A paper contrasting different axiomatic reconstructions of quantum theory, found at the excellent Philosophy of Science Archive.
Week 229 of John Baez's "This Week's Finds in Mathematical Physics" is out.
Lubos Motl criticizes Rovelli et al. on the graviton propagator, making true the second of my three predictions.
If you know who Carl Friedrich Gauss was, the chances are you also have heard a story about how when he was a schoolboy he solved in a few moments a problem about summing an arithmetic progression. Where did this story come from, and is it true? Read here.
Turning to philosophy, a post by Richard of Philosophy, et cetera on Kirpkean semantics has turned into a discussion of David Chalmers' (in)famous "zombie argument" for dualism. (Veeeeery roughly, the argument states that given that we can concieve a physical duplicate of a human being that has no conscious experience, then counsciousness cannot be physical). Chalmers seems to me the most serious and clever defender of dualism in the current philosophical scene, but I don't think his arguments can sustain his conclusions. That, however, is a topic for another post or series of posts. In the menawhile, you can go check Chalmers' homepage, which is full of interesting stuff, including a list of philosophical humour links.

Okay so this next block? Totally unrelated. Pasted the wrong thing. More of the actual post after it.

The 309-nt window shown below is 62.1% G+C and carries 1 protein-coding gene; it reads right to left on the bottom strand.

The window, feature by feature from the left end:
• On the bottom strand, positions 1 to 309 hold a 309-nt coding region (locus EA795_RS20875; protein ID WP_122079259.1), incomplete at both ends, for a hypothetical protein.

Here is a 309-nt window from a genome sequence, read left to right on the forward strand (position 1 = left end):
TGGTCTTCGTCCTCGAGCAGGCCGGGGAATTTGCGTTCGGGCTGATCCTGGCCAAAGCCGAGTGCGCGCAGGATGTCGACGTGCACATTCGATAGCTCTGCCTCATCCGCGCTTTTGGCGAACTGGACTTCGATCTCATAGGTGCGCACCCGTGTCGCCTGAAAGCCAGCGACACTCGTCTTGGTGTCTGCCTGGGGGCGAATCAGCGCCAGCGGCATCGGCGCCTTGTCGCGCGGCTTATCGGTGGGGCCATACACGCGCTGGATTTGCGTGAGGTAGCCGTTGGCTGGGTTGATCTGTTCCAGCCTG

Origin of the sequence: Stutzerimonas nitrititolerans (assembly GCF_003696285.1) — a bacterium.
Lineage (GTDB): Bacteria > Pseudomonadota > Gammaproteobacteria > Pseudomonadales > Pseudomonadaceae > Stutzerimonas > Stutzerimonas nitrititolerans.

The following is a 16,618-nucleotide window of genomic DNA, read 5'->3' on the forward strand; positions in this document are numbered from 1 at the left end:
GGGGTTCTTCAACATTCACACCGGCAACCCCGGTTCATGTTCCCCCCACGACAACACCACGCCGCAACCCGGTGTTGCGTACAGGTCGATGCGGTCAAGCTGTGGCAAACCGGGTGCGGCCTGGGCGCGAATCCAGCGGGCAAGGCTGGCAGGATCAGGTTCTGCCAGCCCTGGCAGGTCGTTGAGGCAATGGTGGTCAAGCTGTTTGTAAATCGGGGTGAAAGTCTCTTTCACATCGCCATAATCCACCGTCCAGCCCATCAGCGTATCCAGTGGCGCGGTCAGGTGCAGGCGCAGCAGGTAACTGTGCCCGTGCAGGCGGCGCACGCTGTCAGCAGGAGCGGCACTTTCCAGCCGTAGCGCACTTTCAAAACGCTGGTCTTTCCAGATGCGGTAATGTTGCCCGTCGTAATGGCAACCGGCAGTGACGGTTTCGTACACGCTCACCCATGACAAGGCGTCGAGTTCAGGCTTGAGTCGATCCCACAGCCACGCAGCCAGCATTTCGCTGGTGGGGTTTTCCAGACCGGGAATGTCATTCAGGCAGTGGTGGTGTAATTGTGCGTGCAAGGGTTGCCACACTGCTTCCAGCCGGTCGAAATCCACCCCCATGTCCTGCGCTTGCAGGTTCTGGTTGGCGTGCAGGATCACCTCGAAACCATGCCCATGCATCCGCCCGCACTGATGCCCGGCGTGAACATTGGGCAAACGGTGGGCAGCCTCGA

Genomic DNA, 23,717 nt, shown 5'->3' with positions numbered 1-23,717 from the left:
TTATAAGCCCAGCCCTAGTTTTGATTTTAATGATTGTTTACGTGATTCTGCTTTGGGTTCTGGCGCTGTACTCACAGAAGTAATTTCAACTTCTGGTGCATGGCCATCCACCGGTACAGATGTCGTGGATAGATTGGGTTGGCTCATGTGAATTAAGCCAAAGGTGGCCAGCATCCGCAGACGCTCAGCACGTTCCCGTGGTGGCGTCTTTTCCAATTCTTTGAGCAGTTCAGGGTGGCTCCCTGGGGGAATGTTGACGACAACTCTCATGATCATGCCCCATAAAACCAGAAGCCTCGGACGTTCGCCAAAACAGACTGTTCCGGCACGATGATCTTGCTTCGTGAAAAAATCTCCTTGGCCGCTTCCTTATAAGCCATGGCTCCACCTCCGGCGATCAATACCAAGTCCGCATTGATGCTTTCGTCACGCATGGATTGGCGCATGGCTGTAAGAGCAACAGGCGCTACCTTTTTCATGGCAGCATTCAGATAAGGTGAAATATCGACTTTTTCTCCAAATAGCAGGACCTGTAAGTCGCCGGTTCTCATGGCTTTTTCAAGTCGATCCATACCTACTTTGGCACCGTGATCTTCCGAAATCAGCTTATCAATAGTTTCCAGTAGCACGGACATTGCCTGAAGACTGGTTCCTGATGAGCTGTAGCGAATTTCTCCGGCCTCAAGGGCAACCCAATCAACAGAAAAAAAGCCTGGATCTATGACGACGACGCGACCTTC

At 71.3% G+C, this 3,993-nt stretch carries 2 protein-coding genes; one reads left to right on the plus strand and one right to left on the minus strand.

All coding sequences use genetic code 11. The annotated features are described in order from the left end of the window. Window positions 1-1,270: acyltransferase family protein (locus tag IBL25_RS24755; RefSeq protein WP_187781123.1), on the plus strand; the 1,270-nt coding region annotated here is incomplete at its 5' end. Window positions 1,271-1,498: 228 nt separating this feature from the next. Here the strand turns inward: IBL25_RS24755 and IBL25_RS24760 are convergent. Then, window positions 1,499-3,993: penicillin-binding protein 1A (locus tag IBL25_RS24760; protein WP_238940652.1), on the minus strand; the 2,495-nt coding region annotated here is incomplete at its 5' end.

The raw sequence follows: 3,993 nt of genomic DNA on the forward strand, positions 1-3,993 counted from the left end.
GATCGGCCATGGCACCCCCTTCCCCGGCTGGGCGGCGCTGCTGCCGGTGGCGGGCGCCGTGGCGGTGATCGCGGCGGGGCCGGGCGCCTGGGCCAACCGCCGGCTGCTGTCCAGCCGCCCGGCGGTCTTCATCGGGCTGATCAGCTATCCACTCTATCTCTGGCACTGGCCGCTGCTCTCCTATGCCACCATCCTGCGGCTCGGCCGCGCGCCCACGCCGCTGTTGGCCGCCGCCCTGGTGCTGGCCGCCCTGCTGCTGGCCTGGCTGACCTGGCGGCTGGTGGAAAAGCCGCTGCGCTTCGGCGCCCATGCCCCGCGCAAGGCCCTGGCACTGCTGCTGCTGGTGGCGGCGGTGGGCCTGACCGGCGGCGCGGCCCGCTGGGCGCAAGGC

Language Log is collecting lists of "The Four Subjects of X". For example, The Four Subjects of Poetry are:
1. I went out into the woods today, and it made me feel, you know, sort of religious.
2. We're not getting any younger.
3. It sure is cold and lonely (a) without you, honey, or (b) with you, honey.
4. Sadness seems but the other side of the coin of happiness, and vice versa, and in any case the coin is too soon spent, and on what we know not what.
Challenge to my readers: what are The Four Subjects of Quantum Gravity?
My rock star friend points to this amusing animation detailing the differences between Italians and other Europeans; it could equally have been about Argentinians instead of Italians.
Finally, I could not leave without a link the blog post which is likely to become the most commented in all the history of blogging; it has already 835 comments and counting. And it consists in only one word...